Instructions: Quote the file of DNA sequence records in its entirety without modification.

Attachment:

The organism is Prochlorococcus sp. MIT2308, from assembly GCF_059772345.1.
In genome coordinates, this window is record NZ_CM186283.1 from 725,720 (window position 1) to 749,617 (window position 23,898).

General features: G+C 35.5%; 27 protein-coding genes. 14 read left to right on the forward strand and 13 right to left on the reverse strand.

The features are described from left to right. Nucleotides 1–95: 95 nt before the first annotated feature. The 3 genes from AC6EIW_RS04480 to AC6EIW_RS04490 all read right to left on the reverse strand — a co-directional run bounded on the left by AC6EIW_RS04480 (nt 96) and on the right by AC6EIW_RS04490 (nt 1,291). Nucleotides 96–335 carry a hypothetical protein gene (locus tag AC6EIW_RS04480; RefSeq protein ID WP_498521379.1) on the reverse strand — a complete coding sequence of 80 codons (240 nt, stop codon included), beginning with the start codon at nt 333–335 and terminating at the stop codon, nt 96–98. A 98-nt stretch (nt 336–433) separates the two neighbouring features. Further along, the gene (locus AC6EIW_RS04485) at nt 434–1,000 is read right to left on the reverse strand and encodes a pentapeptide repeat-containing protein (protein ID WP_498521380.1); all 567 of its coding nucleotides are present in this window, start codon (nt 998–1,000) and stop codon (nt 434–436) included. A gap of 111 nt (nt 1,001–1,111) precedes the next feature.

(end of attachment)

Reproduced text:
The organism is Prochlorococcus sp. MIT2308, from assembly GCF_059772345.1.
In genome coordinates, this window is record NZ_CM186283.1 from 725,720 (window position 1) to 749,617 (window position 23,898).

General features: G+C 35.5%; 27 protein-coding genes. 14 read left to right on the forward strand and 13 right to left on the reverse strand.

The features are described from left to right. Nucleotides 1–95: 95 nt before the first annotated feature. The 3 genes from AC6EIW_RS04480 to AC6EIW_RS04490 all read right to left on the reverse strand — a co-directional run bounded on the left by AC6EIW_RS04480 (nt 96) and on the right by AC6EIW_RS04490 (nt 1,291). Nucleotides 96–335 carry a hypothetical protein gene (locus tag AC6EIW_RS04480; RefSeq protein ID WP_498521379.1) on the reverse strand — a complete coding sequence of 80 codons (240 nt, stop codon included), beginning with the start codon at nt 333–335 and terminating at the stop codon, nt 96–98. A 98-nt stretch (nt 336–433) separates the two neighbouring features. Further along, the gene (locus AC6EIW_RS04485) at nt 434–1,000 is read right to left on the reverse strand and encodes a pentapeptide repeat-containing protein (protein ID WP_498521380.1); all 567 of its coding nucleotides are present in this window, start codon (nt 998–1,000) and stop codon (nt 434–436) included. A gap of 111 nt (nt 1,001–1,111) precedes the next feature.